The DUP are masters of message discipline. Not for nothing has it been dubbed a “politburo party” by Northern Irish journalists. But now, uncharacteristically, it is losing the air war. In recent days the backlash against the DUP’s social conservatism has won several of its MPs – and the party itself – the sort of viral infamy it studiously avoids.
Their own words on issues like abortion and LGBT rights have been weaponised by those who believe a Conservative deal with the party – an offshoot of the hardline Free Presbyterian Church – could threaten legal protections for women and minorities. A petition against the confidence and supply deal has been signed by more than 700,000 people.
One 2007 quote from North Antrim MP Ian Paisley Jr – son of the party’s founders – crops up again and again. “I am pretty repulsed by gay and lesbianism,” he said. “I think it is wrong.” (He has since said he has “grown up” and has “huge respect” for people of all social backgrounds.) For some this very utterance, and others like it, is evidence enough that the Conservatives will stage a bonfire of equalities legislation to placate their new partners.
Owen Paterson, one of David Cameron’s Northern Ireland secretaries – a position for ministers he did not rate but could not sack – unwittingly stoked similar fears last weekend when he suggested on the Today programme that there “might” be a vote on lowering abortion time limits in the next parliament “as medical science advances”.
His heavily-caveated conjecture took on a life of its own. Although he is no longer on the government payroll, his words were taken as gospel. “Tory minister on #r4today says they will have a vote on reducing time limits on abortion in exchange for DUP support,” read one tweet shared more than 4,000 times. Arlene Foster’s party has made no such demand. Depressingly, they do not need to: the provisions of the 1967 Abortion Act do not extend to Northern Ireland.
Similar leaps of logic online have obscured just how prosaic the substance of the deal is likely to be. In a message to his 1.2 million Twitter followers, the Channel 4 News anchor John Snow suggested the DUP would “demand the unbanning of sectarian marches” as part of its deal with the Tories. Though a branch of the loyalist Orange Lodge has expressed hope that the party would make the contentious issue of parading a priority in negotiations, the party has not done so.
Why? Ironically, it is the much-maligned Paisley – in 2017 not so much a loyalist infant terrible but instead a thoughtful and conciliatory member of the DUP’s top brass – who provides the best answer to this question. The party is not interested in fire and brimstone authoritarianism but instead, as Twitter pictures of the grinning MP welcoming the opening of a new motorway in his constituency show, wants bang for its parliamentary buck in the form of infrastructure and inward investment for Northern Ireland.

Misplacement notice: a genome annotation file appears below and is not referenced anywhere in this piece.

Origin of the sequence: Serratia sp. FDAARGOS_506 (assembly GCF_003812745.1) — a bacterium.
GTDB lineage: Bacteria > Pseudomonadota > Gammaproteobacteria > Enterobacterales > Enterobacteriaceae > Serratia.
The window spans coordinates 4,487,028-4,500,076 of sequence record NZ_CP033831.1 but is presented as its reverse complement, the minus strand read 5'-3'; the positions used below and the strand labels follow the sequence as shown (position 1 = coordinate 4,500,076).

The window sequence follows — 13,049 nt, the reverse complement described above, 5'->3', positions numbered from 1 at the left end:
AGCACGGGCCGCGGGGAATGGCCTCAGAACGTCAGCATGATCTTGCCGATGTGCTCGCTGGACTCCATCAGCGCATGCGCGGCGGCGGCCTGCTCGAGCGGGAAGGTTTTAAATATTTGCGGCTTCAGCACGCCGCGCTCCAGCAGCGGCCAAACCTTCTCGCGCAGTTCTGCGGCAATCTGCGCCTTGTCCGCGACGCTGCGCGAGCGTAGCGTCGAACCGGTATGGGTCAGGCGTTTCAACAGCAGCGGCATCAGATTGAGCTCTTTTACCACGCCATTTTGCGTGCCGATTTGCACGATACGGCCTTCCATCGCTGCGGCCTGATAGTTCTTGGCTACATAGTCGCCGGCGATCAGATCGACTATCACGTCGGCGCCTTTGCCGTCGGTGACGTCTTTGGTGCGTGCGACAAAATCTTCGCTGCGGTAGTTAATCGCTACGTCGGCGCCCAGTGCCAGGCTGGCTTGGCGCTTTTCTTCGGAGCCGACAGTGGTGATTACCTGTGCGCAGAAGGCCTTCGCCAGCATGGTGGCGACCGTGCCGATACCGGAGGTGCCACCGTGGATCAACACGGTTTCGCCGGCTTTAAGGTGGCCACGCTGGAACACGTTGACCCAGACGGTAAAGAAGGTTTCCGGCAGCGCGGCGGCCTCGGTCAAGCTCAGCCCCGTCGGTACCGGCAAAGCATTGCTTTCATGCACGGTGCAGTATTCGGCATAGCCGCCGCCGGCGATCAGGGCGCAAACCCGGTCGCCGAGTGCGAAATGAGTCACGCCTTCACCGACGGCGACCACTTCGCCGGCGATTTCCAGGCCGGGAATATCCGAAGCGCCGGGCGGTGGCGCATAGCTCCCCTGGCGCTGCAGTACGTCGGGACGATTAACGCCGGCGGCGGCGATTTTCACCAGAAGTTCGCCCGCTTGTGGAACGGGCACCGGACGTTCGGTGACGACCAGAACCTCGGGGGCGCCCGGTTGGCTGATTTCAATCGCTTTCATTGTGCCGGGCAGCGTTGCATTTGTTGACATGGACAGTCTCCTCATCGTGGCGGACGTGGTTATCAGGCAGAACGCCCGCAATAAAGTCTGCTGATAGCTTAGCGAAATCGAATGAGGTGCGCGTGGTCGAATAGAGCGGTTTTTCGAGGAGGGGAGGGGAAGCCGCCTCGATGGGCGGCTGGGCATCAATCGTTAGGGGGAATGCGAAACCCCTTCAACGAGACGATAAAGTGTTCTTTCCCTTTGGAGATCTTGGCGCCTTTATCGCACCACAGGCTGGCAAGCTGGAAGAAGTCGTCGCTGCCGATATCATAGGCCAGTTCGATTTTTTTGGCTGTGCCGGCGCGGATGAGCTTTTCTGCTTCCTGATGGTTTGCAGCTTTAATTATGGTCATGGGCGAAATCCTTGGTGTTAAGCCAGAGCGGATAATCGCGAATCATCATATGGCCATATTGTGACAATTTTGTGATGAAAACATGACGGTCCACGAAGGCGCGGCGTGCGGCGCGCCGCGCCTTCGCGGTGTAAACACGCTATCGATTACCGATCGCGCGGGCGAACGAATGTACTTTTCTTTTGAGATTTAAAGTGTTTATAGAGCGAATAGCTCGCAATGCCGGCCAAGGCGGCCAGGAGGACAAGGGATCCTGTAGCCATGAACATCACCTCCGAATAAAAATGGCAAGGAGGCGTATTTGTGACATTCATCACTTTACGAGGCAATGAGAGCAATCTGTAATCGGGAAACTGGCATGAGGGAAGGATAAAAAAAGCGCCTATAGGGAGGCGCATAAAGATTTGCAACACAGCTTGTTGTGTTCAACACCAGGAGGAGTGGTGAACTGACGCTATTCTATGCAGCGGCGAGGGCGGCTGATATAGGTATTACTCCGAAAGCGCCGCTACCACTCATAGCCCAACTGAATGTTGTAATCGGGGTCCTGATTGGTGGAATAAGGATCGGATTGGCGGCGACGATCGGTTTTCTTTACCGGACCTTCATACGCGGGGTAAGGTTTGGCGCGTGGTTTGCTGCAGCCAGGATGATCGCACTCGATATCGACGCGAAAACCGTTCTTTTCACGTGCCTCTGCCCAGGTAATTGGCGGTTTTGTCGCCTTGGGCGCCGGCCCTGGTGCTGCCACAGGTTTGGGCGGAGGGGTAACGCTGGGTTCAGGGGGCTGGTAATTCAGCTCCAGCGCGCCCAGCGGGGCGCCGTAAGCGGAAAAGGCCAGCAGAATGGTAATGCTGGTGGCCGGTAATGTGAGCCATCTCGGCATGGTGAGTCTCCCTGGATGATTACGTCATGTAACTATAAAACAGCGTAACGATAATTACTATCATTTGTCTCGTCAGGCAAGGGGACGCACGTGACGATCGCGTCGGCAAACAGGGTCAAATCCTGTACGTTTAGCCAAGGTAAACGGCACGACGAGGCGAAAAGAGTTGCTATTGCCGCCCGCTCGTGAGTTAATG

Its relationship with the Conservatives will likely be much duller, and much more transactional, than the unsavoury quotes that have been dredged up suggest. Expect nothing on loyalist flute bands but plenty about the triple lock on pensions. The lists of demands the DUP prepared ahead of potential coalition negotiations in 2010 and 2015 prove that much: nowhere do the social issues causing today’s backlash figure but demands for the protection of universal benefits and increased defence spending do.
This is no surprise for those familiar with the modern flavour of the DUP’s unionism. Its interest at Westminster will not be in parochialism or massaging sectarian prejudices for the sake of it, but in proving the UK works for everyone in Northern Ireland. Its leading lights at Westminster, Nigel Dodds and Jeffrey Donaldson, are accomplished bargain-drivers and no rabble-rousers.
Implausible though it sounds for a party most popularly associated in the rest of the UK with the uncompromising Presbyterianism of the elder Paisley, attracting socially conservative Catholics and nationalists who would not necessarily vote for a united Ireland – suddenly a live issue post-Brexit – was a key plank of the strategy of former leader Peter Robinson, who retains key influence behind the scenes and oversaw its stunning victory in Belfast South.
As the only Northern Irish party that will take its seats in the next parliament, the DUP’s MPs will cast themselves as defenders of a cross-community, rather than solely Protestant and unionist, interest. Nowhere will this be clearer than on Brexit, where their influence will likely help avert the imposition of a hard border with the Republic.
And though much been made of clause 5 of article 1 of the Good Friday Agreement – which states the UK government must be “rigorously impartial” in its dealings with the unionist and nationalist communities – a DUP approach that improves the lot of the country as a whole might well provide the party with all the evidence it needs to prove its arrangement does not contravene it.
Many have taken frit at the possibility of a Tory arrangement with the DUP. There is ample reason to do so, and every reason to fear that tensions will end up inflamed and Stormont will remain mothballed. But few on the left have considered the scariest proposition of all: that the DUP are clever enough to make this arrangement work.